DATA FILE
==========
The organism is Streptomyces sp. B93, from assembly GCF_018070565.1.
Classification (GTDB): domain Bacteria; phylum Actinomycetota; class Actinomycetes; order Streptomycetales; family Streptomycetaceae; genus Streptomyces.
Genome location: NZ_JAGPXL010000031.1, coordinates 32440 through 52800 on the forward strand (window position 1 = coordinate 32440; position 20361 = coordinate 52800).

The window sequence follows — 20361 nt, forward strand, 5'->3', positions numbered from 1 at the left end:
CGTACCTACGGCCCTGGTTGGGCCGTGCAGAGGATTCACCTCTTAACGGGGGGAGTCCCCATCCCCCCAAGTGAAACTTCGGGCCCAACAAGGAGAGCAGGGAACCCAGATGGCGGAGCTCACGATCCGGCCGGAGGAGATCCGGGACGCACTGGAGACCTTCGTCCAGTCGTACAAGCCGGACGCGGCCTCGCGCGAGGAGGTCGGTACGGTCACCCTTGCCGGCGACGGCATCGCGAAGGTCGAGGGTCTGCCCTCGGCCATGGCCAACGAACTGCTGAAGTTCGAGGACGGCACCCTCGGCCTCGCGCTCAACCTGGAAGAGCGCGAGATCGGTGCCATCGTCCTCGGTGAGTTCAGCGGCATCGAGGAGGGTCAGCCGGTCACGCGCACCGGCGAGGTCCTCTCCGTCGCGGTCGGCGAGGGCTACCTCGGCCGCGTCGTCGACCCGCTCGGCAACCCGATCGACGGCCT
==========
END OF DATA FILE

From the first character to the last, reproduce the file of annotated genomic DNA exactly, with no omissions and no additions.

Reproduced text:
The organism is Streptomyces sp. B93, from assembly GCF_018070565.1.
Classification (GTDB): domain Bacteria; phylum Actinomycetota; class Actinomycetes; order Streptomycetales; family Streptomycetaceae; genus Streptomyces.
Genome location: NZ_JAGPXL010000031.1, coordinates 32440 through 52800 on the forward strand (window position 1 = coordinate 32440; position 20361 = coordinate 52800).

The window sequence follows — 20361 nt, forward strand, 5'->3', positions numbered from 1 at the left end:
CGTACCTACGGCCCTGGTTGGGCCGTGCAGAGGATTCACCTCTTAACGGGGGGAGTCCCCATCCCCCCAAGTGAAACTTCGGGCCCAACAAGGAGAGCAGGGAACCCAGATGGCGGAGCTCACGATCCGGCCGGAGGAGATCCGGGACGCACTGGAGACCTTCGTCCAGTCGTACAAGCCGGACGCGGCCTCGCGCGAGGAGGTCGGTACGGTCACCCTTGCCGGCGACGGCATCGCGAAGGTCGAGGGTCTGCCCTCGGCCATGGCCAACGAACTGCTGAAGTTCGAGGACGGCACCCTCGGCCTCGCGCTCAACCTGGAAGAGCGCGAGATCGGTGCCATCGTCCTCGGTGAGTTCAGCGGCATCGAGGAGGGTCAGCCGGTCACGCGCACCGGCGAGGTCCTCTCCGTCGCGGTCGGCGAGGGCTACCTCGGCCGCGTCGTCGACCCGCTCGGCAACCCGATCGACGGCCT